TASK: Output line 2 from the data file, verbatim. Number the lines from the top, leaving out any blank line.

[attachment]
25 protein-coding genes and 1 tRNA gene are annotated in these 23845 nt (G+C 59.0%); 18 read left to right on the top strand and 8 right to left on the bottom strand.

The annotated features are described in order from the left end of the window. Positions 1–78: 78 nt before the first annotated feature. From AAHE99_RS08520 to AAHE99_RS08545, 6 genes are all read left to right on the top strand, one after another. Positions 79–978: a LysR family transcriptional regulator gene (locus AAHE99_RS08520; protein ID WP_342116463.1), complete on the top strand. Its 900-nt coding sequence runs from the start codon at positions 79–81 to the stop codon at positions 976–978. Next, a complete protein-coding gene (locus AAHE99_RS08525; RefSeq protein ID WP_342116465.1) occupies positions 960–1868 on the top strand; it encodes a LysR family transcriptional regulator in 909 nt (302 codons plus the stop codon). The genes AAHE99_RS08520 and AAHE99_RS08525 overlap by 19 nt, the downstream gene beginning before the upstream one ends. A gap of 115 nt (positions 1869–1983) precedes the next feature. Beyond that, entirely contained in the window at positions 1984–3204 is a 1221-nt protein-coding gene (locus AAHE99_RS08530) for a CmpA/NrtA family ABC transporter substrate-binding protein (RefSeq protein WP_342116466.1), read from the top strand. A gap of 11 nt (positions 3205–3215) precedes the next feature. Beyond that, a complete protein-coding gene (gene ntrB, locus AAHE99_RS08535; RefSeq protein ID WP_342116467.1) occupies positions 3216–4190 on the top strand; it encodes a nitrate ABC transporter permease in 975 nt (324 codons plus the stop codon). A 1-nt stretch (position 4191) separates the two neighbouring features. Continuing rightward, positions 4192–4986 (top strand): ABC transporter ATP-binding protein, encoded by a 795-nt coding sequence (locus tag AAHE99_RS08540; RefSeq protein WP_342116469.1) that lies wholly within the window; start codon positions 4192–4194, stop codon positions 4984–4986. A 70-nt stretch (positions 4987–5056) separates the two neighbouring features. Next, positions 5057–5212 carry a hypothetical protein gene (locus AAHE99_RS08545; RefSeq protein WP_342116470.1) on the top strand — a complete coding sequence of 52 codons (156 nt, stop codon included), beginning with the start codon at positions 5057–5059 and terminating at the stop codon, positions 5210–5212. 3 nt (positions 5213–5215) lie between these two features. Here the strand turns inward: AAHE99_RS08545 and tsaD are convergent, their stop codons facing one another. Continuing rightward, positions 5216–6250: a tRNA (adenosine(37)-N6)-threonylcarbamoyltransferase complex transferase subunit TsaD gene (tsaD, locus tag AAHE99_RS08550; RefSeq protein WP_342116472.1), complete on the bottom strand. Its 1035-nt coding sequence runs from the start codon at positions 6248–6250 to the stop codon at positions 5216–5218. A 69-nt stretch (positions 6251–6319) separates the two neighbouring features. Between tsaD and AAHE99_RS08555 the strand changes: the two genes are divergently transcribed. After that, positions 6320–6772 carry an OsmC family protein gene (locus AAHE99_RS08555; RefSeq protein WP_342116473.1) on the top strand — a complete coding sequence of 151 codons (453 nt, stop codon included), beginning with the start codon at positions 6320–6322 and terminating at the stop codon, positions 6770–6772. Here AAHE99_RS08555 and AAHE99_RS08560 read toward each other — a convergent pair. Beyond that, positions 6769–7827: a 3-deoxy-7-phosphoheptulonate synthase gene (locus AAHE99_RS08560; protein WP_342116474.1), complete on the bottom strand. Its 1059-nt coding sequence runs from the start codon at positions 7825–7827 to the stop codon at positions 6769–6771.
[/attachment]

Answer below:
The annotated features are described in order from the left end of the window. Positions 1–78: 78 nt before the first annotated feature. From AAHE99_RS08520 to AAHE99_RS08545, 6 genes are all read left to right on the top strand, one after another. Positions 79–978: a LysR family transcriptional regulator gene (locus AAHE99_RS08520; protein ID WP_342116463.1), complete on the top strand. Its 900-nt coding sequence runs from the start codon at positions 79–81 to the stop codon at positions 976–978. Next, a complete protein-coding gene (locus AAHE99_RS08525; RefSeq protein ID WP_342116465.1) occupies positions 960–1868 on the top strand; it encodes a LysR family transcriptional regulator in 909 nt (302 codons plus the stop codon). The genes AAHE99_RS08520 and AAHE99_RS08525 overlap by 19 nt, the downstream gene beginning before the upstream one ends. A gap of 115 nt (positions 1869–1983) precedes the next feature. Beyond that, entirely contained in the window at positions 1984–3204 is a 1221-nt protein-coding gene (locus AAHE99_RS08530) for a CmpA/NrtA family ABC transporter substrate-binding protein (RefSeq protein WP_342116466.1), read from the top strand. A gap of 11 nt (positions 3205–3215) precedes the next feature. Beyond that, a complete protein-coding gene (gene ntrB, locus AAHE99_RS08535; RefSeq protein ID WP_342116467.1) occupies positions 3216–4190 on the top strand; it encodes a nitrate ABC transporter permease in 975 nt (324 codons plus the stop codon). A 1-nt stretch (position 4191) separates the two neighbouring features. Continuing rightward, positions 4192–4986 (top strand): ABC transporter ATP-binding protein, encoded by a 795-nt coding sequence (locus tag AAHE99_RS08540; RefSeq protein WP_342116469.1) that lies wholly within the window; start codon positions 4192–4194, stop codon positions 4984–4986. A 70-nt stretch (positions 4987–5056) separates the two neighbouring features. Next, positions 5057–5212 carry a hypothetical protein gene (locus AAHE99_RS08545; RefSeq protein WP_342116470.1) on the top strand — a complete coding sequence of 52 codons (156 nt, stop codon included), beginning with the start codon at positions 5057–5059 and terminating at the stop codon, positions 5210–5212. 3 nt (positions 5213–5215) lie between these two features. Here the strand turns inward: AAHE99_RS08545 and tsaD are convergent, their stop codons facing one another. Continuing rightward, positions 5216–6250: a tRNA (adenosine(37)-N6)-threonylcarbamoyltransferase complex transferase subunit TsaD gene (tsaD, locus tag AAHE99_RS08550; RefSeq protein WP_342116472.1), complete on the bottom strand. Its 1035-nt coding sequence runs from the start codon at positions 6248–6250 to the stop codon at positions 5216–5218. A 69-nt stretch (positions 6251–6319) separates the two neighbouring features. Between tsaD and AAHE99_RS08555 the strand changes: the two genes are divergently transcribed. After that, positions 6320–6772 carry an OsmC family protein gene (locus AAHE99_RS08555; RefSeq protein WP_342116473.1) on the top strand — a complete coding sequence of 151 codons (453 nt, stop codon included), beginning with the start codon at positions 6320–6322 and terminating at the stop codon, positions 6770–6772. Here AAHE99_RS08555 and AAHE99_RS08560 read toward each other — a convergent pair. Beyond that, positions 6769–7827: a 3-deoxy-7-phosphoheptulonate synthase gene (locus AAHE99_RS08560; protein WP_342116474.1), complete on the bottom strand. Its 1059-nt coding sequence runs from the start codon at positions 7825–7827 to the stop codon at positions 6769–6771.